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It follows as a consequence that much innovation observed today resulted from situational factors pushing us to do more beyond our current limitations. What was once enough to enable progress becomes obsolete or challenged by the notion of new requirements, newer ideas, and the newest…thing…and so a shift occurs. Following the shift of change in some instances is an abstract compulsion which goes unappreciated by most. We can all think of examples where it simply resulted that one day we were no longer doing the thing we once did because the standard had changed. How one progressed from the old to the new happened almost unremarkably and we found ourselves in that new place doing that new thing not quite remembering how we got there – like the use of mobile phones, Facebook, or online banking.
Perhaps it is a stretch of the imagination to ponder why some change occurs this way, i.e., seamlessly. One thing becomes the new thing unnoticeably like 2 plus 2 equaling 4. It makes sense; it works; it’s balanced and is not an affront to natural law, right? We see this in physics. Albert Einstein illustrated the same seamless conversion in his theory of special relativity, E=mc2. Einstein simply stated that Energy is the same “thing” as Mass multiplied by the Speed of Light squared. Neither is different and like 2 plus 2 equaling 4, Einstein’s elements – Energy, Mass and the Speed of Light – can be balanced. In both simple math and Einstein’s theory, there is interchangeable harmony making it easy to become the new thing or to change.
"The proliferation of transparency regulations for pharmaceutical companies illustrates an interesting observation in change"
However, there are occasions when becoming the new thing is not seamless; when we cannot seem to fully achieve the outcome the situational factors are pushing us to become. We have seen this where companies have collapsed because they were unable to adapt to the changing landscape. Something was missing from the equation that prevented 2 from becoming 4 or Mass from equaling Energy.
While the changing landscape of corporate compliance is arguably not as intriguing as that of physics, the proliferation of transparency regulations for pharmaceutical companies illustrates an interesting observation in change. Currently, transparency rules are surfacing in varying forms at various levels of government. Federal, state, and local government agencies are requiring new obligations and compliance officers must adapt to sustain. Somehow compliance officers must find the additive or multiplier to enable them to meet with equal reciprocity the new standard and find harmony and continuity. Interesting is technology’s indelible role in assisting with the change that must be made to meet the new requirements.
At a quick glance, the initial provocation for change began with the burden of Federal transparency laws. Across the country, compliance professionals were scratching their heads scrutinizing ACA 6004 and 6002 trying to determine what was required. Simultaneously, industry specialists were cobbling together small firms to offer technological and consultative solutions to make plain the complex. The new standard not only demanded insight into aspects of the companies compliance officers supported but also operational and analytical acumen that might not have previously existed within their compliance programs.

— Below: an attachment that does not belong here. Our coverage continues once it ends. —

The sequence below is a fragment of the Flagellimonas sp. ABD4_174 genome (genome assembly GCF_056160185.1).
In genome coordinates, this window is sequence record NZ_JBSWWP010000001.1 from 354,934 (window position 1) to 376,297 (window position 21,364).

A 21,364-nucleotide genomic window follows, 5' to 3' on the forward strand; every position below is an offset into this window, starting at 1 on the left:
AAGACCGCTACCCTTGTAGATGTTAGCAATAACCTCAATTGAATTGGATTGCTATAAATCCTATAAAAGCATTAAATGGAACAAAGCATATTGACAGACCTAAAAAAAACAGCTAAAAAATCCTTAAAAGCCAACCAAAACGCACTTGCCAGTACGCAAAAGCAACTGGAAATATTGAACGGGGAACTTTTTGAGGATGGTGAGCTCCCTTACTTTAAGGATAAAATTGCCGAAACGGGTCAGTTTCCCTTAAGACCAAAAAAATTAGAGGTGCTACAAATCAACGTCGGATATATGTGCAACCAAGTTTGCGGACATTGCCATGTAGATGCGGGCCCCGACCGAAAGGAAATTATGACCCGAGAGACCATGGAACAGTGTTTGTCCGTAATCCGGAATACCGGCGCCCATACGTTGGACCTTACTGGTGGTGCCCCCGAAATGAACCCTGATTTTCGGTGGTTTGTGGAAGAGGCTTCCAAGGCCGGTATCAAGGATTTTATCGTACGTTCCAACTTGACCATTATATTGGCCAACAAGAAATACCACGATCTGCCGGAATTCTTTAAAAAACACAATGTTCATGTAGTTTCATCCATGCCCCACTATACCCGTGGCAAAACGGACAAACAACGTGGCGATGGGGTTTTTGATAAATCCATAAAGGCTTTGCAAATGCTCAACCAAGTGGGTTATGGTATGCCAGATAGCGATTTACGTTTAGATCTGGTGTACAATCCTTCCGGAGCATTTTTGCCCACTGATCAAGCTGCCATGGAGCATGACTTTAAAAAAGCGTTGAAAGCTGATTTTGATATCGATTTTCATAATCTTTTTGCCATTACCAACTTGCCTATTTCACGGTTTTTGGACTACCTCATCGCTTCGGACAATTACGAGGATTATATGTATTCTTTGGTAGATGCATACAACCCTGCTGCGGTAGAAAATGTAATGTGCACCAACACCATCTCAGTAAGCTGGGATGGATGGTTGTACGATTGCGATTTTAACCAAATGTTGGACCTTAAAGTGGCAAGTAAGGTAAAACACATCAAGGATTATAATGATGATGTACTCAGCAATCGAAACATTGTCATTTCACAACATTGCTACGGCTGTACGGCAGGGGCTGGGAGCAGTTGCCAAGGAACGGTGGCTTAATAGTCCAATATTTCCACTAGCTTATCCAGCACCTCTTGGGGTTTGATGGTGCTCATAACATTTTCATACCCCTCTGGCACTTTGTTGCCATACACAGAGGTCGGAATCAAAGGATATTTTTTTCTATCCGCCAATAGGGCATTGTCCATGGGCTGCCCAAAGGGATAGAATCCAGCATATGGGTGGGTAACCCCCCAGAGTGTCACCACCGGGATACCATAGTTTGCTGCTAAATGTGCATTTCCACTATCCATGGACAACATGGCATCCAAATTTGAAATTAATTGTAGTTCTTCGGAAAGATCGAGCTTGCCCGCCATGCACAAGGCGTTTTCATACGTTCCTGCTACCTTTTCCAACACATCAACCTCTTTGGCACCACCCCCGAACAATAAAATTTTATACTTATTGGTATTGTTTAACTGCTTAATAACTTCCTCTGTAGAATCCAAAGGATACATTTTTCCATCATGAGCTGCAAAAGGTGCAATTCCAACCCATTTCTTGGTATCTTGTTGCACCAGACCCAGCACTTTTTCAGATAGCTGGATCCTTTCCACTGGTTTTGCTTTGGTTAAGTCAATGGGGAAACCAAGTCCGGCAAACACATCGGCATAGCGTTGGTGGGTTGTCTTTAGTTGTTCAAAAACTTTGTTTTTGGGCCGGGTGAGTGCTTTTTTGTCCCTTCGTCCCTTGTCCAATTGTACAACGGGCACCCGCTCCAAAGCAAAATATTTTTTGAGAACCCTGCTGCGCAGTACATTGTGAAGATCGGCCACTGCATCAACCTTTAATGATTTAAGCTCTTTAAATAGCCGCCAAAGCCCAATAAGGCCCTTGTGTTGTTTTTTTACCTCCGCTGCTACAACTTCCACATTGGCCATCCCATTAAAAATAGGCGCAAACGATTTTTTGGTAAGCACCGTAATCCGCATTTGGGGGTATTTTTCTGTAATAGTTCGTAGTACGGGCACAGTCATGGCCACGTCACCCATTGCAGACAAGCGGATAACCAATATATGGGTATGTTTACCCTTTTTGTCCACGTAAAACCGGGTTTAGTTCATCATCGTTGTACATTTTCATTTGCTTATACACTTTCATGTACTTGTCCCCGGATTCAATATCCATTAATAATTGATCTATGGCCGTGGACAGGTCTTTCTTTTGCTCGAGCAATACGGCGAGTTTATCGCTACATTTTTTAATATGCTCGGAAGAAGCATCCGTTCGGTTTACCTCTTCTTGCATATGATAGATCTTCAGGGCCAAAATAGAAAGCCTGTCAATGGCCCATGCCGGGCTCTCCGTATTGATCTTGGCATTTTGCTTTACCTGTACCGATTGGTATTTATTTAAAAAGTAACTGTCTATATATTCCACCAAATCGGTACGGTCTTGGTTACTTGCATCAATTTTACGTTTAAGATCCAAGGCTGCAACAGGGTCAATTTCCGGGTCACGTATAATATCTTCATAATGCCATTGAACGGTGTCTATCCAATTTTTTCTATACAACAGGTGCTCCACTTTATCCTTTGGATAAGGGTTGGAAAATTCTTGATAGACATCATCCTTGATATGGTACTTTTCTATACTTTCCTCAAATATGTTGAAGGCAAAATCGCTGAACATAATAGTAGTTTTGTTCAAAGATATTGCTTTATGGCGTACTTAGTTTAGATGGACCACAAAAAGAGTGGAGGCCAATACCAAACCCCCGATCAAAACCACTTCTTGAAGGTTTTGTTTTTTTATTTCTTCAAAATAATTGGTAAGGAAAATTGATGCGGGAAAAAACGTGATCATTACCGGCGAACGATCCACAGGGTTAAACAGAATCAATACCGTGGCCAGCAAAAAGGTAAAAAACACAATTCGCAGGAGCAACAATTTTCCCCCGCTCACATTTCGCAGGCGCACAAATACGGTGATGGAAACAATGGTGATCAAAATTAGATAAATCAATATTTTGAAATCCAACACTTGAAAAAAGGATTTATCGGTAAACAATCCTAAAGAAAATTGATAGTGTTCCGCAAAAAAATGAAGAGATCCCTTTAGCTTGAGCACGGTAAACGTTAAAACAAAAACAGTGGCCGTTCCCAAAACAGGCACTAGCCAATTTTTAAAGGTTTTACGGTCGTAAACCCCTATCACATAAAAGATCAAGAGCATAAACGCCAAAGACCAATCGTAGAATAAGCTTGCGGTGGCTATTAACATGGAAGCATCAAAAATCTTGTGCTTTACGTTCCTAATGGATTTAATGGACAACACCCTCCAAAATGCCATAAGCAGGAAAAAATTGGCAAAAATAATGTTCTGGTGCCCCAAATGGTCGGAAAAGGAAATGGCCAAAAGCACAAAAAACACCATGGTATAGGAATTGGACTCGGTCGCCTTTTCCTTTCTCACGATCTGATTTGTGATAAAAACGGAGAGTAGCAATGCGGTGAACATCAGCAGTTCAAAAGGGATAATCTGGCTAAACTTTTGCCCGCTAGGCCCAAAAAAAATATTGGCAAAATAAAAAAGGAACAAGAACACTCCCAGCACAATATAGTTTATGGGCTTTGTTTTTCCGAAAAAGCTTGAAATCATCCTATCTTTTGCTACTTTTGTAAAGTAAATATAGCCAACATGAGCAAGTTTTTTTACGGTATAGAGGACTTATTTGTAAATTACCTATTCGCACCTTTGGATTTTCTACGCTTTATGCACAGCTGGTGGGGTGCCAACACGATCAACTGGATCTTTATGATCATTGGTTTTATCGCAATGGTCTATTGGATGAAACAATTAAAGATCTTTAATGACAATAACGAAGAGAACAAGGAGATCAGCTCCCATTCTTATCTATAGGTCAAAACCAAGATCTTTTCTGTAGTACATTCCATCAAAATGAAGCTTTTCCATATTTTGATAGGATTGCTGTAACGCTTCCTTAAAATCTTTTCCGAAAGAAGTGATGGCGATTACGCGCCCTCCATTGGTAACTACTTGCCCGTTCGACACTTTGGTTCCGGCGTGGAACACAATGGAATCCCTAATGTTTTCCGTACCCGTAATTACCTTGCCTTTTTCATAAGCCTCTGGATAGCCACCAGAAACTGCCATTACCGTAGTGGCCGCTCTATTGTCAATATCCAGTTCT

The new ask created debate and commentary as perceivably a divide existed between what was being demanded and what could be accomplished. For many, the text of the rules did not get “it” and now companies had to pull “it” together. Yet, pulling “it” together was the challenge; the shift was neither seamless nor unremarkable. Rather, the masses needed assistance in reaching the desired outcome. For most, the development of technology in the form of various aggregate spend systems was the missing component to enable the conversion. Technology enabled compliance and it provided speed – perhaps not at that of Light but with sufficiency the masses could appreciate.
Yet with that advancement, in short order, state transparency regulations developed similar disclosures. New Jersey, Nevada, Ohio, and others weighed in wanting a piece of the action. Rules such as N.J.A.C. 13:45j et seq., which placed limitations on prescriber compensation, and Ohio’s Terminal Distributor of Dangerous Drugs regulation, which evolved to require licensure verification for the distribution of prescription drug samples, created a new layer of discrete demands adding complexity to the already strained program. Despite these new requirements, compliance teams sought adaptation by leveraging again the same technology which brought them through the first time.
Change continued with localities like Chicago creating another level of transparency through its licensure ordinance, Municipal Code 4-6-310 et seq., which Nevada’s N.R.S. 439B.660 regulation and proposed New Jersey Assembly Bill 3950 follow. Yet again, new all-encompassing technology did not develop. Consequently, with the accumulation of rules, compliance risks emerge.
For compliance programs, becoming the new thing has not been seamless. There is a struggle in responding to the momentum of transparency regulation. The additive to enable 2 to become 4 or Mass to equal Energy is missing or lagging. The masses are unable to respond with the efficiency required without the multiplier technology can supply. Today, compliance programs leverage momentary technology which meets historical demands but lacks foresight and, thus, is not extensible. As a consequence, while lawmakers draft and firms extend new consultative offerings, the real innovation has yet to evolve and balance the landscape.